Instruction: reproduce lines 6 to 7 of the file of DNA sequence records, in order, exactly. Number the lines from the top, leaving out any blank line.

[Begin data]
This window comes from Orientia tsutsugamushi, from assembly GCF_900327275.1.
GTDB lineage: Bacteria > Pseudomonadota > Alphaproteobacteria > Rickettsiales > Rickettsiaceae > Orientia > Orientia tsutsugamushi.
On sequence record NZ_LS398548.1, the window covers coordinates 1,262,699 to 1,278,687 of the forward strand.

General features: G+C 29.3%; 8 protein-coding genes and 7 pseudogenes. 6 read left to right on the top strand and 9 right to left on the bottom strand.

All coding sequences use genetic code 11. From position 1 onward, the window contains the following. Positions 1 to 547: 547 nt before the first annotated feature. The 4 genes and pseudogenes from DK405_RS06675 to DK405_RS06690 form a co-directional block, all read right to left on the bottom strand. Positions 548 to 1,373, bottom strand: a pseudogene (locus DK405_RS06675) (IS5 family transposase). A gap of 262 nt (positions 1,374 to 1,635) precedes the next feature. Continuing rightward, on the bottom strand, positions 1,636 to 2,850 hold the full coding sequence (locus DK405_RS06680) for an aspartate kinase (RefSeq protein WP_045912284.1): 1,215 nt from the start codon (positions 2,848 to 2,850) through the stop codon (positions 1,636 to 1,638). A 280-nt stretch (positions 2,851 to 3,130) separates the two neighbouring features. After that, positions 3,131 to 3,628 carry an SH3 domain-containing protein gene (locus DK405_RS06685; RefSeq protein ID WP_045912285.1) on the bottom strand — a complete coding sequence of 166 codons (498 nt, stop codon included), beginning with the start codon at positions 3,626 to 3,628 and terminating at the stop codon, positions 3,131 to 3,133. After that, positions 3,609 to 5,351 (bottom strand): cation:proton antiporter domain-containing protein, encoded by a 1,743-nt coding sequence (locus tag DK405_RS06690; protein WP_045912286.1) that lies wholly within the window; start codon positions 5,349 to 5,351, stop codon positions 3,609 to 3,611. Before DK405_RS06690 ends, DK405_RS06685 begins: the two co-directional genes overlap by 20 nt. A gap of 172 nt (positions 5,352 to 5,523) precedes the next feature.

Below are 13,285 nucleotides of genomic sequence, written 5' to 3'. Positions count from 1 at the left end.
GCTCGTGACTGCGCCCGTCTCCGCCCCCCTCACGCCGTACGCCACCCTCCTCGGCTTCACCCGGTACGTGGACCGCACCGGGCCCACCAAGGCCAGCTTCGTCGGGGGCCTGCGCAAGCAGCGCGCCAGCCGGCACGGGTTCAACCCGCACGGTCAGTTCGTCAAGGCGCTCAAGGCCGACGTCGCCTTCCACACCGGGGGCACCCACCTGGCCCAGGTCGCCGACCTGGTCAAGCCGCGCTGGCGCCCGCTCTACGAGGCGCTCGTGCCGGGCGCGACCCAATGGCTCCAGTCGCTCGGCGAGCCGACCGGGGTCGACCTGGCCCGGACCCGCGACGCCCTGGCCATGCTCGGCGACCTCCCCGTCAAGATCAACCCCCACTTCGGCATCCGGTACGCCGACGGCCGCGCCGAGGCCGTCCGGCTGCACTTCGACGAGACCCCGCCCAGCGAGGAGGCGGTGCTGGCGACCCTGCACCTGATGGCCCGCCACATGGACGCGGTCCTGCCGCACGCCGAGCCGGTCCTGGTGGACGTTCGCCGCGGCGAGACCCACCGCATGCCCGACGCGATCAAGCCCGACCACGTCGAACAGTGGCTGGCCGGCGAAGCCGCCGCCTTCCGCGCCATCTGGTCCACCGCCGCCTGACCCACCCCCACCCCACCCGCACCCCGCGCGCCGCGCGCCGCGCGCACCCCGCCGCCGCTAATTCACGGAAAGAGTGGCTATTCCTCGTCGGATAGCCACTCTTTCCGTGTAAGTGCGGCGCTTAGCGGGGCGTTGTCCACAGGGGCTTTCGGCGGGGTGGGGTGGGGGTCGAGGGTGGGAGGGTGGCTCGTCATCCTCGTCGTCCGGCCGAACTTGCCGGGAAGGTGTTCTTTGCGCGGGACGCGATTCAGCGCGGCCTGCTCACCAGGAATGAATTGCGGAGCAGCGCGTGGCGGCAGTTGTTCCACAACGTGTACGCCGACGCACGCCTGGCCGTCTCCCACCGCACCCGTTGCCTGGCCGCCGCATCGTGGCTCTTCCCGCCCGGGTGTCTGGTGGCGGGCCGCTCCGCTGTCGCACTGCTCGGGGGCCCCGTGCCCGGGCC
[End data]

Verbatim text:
Below are 13,285 nucleotides of genomic sequence, written 5' to 3'. Positions count from 1 at the left end.
GCTCGTGACTGCGCCCGTCTCCGCCCCCCTCACGCCGTACGCCACCCTCCTCGGCTTCACCCGGTACGTGGACCGCACCGGGCCCACCAAGGCCAGCTTCGTCGGGGGCCTGCGCAAGCAGCGCGCCAGCCGGCACGGGTTCAACCCGCACGGTCAGTTCGTCAAGGCGCTCAAGGCCGACGTCGCCTTCCACACCGGGGGCACCCACCTGGCCCAGGTCGCCGACCTGGTCAAGCCGCGCTGGCGCCCGCTCTACGAGGCGCTCGTGCCGGGCGCGACCCAATGGCTCCAGTCGCTCGGCGAGCCGACCGGGGTCGACCTGGCCCGGACCCGCGACGCCCTGGCCATGCTCGGCGACCTCCCCGTCAAGATCAACCCCCACTTCGGCATCCGGTACGCCGACGGCCGCGCCGAGGCCGTCCGGCTGCACTTCGACGAGACCCCGCCCAGCGAGGAGGCGGTGCTGGCGACCCTGCACCTGATGGCCCGCCACATGGACGCGGTCCTGCCGCACGCCGAGCCGGTCCTGGTGGACGTTCGCCGCGGCGAGACCCACCGCATGCCCGACGCGATCAAGCCCGACCACGTCGAACAGTGGCTGGCCGGCGAAGCCGCCGCCTTCCGCGCCATCTGGTCCACCGCCGCCTGACCCACCCCCACCCCACCCGCACCCCGCGCGCCGCGCGCCGCGCGCACCCCGCCGCCGCTAATTCACGGAAAGAGTGGCTATTCCTCGTCGGATAGCCACTCTTTCCGTGTAAGTGCGGCGCTTAGCGGGGCGTTGTCCACAGGGGCTTTCGGCGGGGTGGGGTGGGGGTCGAGGGTGGGAGGGTGGCTCGTCATCCTCGTCGTCCGGCCGAACTTGCCGGGAAGGTGTTCTTTGCGCGGGACGCGATTCAGCGCGGCCTGCTCACCAGGAATGAATTGCGGAGCAGCGCGTGGCGGCAGTTGTTCCACAACGTGTACGCCGACGCACGCCTGGCCGTCTCCCACCGCACCCGTTGCCTGGCCGCCGCATCGTGGCTCTTCCCGCCCGGGTGTCTGGTGGCGGGCCGCTCCGCTGTCGCACTGCTCGGGGGCCCCGTGCCCGGGCC